The best time to slip up in a title race is the last weekend in August. The race itself is barely under way, the last hours of the transfer window offer an immediate opportunity for distraction and then there’s the sudden interlude for international matches, a clean break, a stall on bad momentum.
Without all that, Real Madrid’s collapse at Real Sociedad on Sunday night would be a story to stab at again and again. Happily for Madrid, transfer deadline day set a new agenda swiftly, gave the club the sort of media set-piece it cherishes; the arrival of striker Javier ‘Chicharito’ Hernandez at the club, on loan from Manchester United for the coming season. The so-called ‘Little Pea’ has served one good purpose already, to avert too much gazing at how the reigning European champions turned a 2-0 lead in its second matchday of La Liga into a 4-2 loss.
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There was no opening of the gates of the Santiago Bernabeu to the public for Hernandez’s unveiling, mainly because the deal had been completed in haste. Besides, for all his high profile in his native Mexico, Hernandez is not quite full box-office, a striker who had become a second-choice for Manchester United, a reserve for his country at the last World Cup — and now carries a reputation as most useful as a penalty-area poacher when he comes on with 20 minutes or fewer left in a match. Chicharito may well contribute regularly for Madrid, but he is an addendum to its heavy summer turnover of staff, not a principal actor.
That turnover of personnel continues to raise questions. On Monday, Cristiano Ronaldo, absent injured from the defeat in San Sebastian, made what is becoming his annual state-of-the-Bernabeu commentary. At a promotional event for one of his sponsors, Ronaldo said: "If I were running Madrid, I would have done things differently." He was talking about the ins and outs at the club over the summer. Echoes here of 12 months ago, when he spoke of his unhappiness at the departure of Mesut Ozil, and of feeling "sad" at Madrid.
Ronaldo renewed his contract soon after those September 2013 statements and finished the season as a UEFA Champions League winner. Any dissatisfaction right now should not be read as restlessness, but simply as doubts over Madrid’s strategy for maintaining its status at the summit of Europe, and regaining the Spanish league. The sanctioning by president Florentino Perez of the sales of Xabi Alonso, who moved to Bayern Munich, and Angel Di Maria, who has joined United, clearly affect Ronaldo, the player who has converted more of their precise passes than anybody into goals over the past three seasons.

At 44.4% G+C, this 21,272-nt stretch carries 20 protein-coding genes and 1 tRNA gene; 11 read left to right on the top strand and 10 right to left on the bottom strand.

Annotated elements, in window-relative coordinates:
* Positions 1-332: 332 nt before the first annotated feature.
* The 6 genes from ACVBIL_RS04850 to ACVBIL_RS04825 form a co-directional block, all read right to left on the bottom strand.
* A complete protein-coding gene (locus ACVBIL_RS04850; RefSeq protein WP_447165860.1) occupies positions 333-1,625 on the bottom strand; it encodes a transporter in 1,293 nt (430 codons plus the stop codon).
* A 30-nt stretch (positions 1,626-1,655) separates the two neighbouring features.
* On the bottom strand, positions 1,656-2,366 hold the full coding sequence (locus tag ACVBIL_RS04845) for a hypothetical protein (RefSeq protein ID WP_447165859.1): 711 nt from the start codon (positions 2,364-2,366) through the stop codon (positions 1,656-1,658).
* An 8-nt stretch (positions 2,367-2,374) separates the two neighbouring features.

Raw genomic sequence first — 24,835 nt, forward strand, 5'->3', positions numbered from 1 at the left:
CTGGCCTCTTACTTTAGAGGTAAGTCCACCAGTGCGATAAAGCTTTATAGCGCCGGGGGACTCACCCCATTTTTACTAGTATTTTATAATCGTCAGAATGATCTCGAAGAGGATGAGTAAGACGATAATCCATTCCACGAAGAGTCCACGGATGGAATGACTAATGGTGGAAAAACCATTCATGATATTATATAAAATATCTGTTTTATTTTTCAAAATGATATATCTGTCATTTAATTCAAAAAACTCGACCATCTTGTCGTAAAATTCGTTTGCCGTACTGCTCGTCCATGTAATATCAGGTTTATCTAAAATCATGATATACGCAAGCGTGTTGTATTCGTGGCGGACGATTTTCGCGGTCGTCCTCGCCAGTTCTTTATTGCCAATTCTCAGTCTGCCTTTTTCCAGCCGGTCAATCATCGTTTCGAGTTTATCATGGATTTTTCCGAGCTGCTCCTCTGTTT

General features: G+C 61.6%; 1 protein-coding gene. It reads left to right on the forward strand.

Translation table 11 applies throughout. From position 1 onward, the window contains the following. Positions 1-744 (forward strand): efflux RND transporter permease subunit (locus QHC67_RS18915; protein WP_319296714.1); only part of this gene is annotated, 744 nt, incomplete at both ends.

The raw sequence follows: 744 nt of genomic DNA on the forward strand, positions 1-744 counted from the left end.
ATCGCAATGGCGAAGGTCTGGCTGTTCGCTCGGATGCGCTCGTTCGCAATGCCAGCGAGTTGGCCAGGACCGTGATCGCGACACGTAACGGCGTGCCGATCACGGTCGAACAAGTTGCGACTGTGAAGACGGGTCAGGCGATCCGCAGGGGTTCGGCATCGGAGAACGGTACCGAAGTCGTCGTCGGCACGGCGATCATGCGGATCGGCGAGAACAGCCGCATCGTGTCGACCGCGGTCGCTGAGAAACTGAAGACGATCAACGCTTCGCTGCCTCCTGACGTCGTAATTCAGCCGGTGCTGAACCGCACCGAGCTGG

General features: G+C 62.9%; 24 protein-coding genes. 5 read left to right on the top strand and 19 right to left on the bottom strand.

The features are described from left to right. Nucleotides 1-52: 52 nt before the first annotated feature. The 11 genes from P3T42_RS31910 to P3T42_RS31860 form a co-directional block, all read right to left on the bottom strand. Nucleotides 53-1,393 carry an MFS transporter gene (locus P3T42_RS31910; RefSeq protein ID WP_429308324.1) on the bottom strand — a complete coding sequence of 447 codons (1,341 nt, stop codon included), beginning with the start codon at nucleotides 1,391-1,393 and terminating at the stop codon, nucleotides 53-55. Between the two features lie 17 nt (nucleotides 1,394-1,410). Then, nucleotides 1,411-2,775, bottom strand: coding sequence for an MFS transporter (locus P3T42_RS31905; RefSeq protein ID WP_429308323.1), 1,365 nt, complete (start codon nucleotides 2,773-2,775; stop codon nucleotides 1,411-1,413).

"I have my opinions but I cannot always say what I think," said Ronaldo, before implying, strongly, some of what of he thinks. "If the president believes the best thing is to sign the players he signed and to let go others, you have to respect and support him."
Madrid have made a poor start to the season. An insipid victory in their opening league fixture against Cordoba is now sandwiched between two away losses, at Atletico in the second, decisive leg of the Spanish Super Cup, and at Real Sociedad. That was an alarming reverse, with symptoms of the kind of poor game-management that made the absence of wised-up, senior players shout out. Madrid had no Ronaldo; no Xabi Alonso organizing the midfield; no Di Maria to galvanize a recovery in the way he did in Lisbon in late May to change the direction of the Champions League final against Atletico.
Madrid had no sharp finisher on the substitutes’ bench either. A pragmatist like Hernandez might correct that deficiency, at least until Jese Rodriguez, the young Spanish striker who made such an impression last season, comes back to full fitness. An overlooked departure this summer has been that of Alvaro Morata, a striker good enough that Italian champions Juventus bought him, aged 21, for over $23 million. Hernandez essentially fills his space in the squad, just as Toni Kroos occupies Alonso’s role in the team and James Rodriguez takes Di Maria’s.
Madrid are a younger squad, overall, after these switches, and more brittle in hostile territory like San Sebastian, where some old frailties defending crosses and set-pieces were exposed. "We were 2-0 ahead after 15 minutes," observed Ronaldo, "and it’s lesson to us that no game is won until the end."
Madrid will feel the more vulnerable for the three-point gap that Barcelona have established, even at this embryonic stage of the league campaign, even if Barca’s 1-0 win at Villarreal had been labored and somewhat lucky, the opponents having watched shots ricochet off the Barcelona goalposts.
Madrid’s next match? A derby against Atletico at the Bernabeu. Preparation time is limited by the international calendar. Fifteen Madrid players are away with their countries for the next nine days. Ronaldo, rested by Portugal, is not among the travelers. So he has some clear time in Madrid, to talk through his several concerns.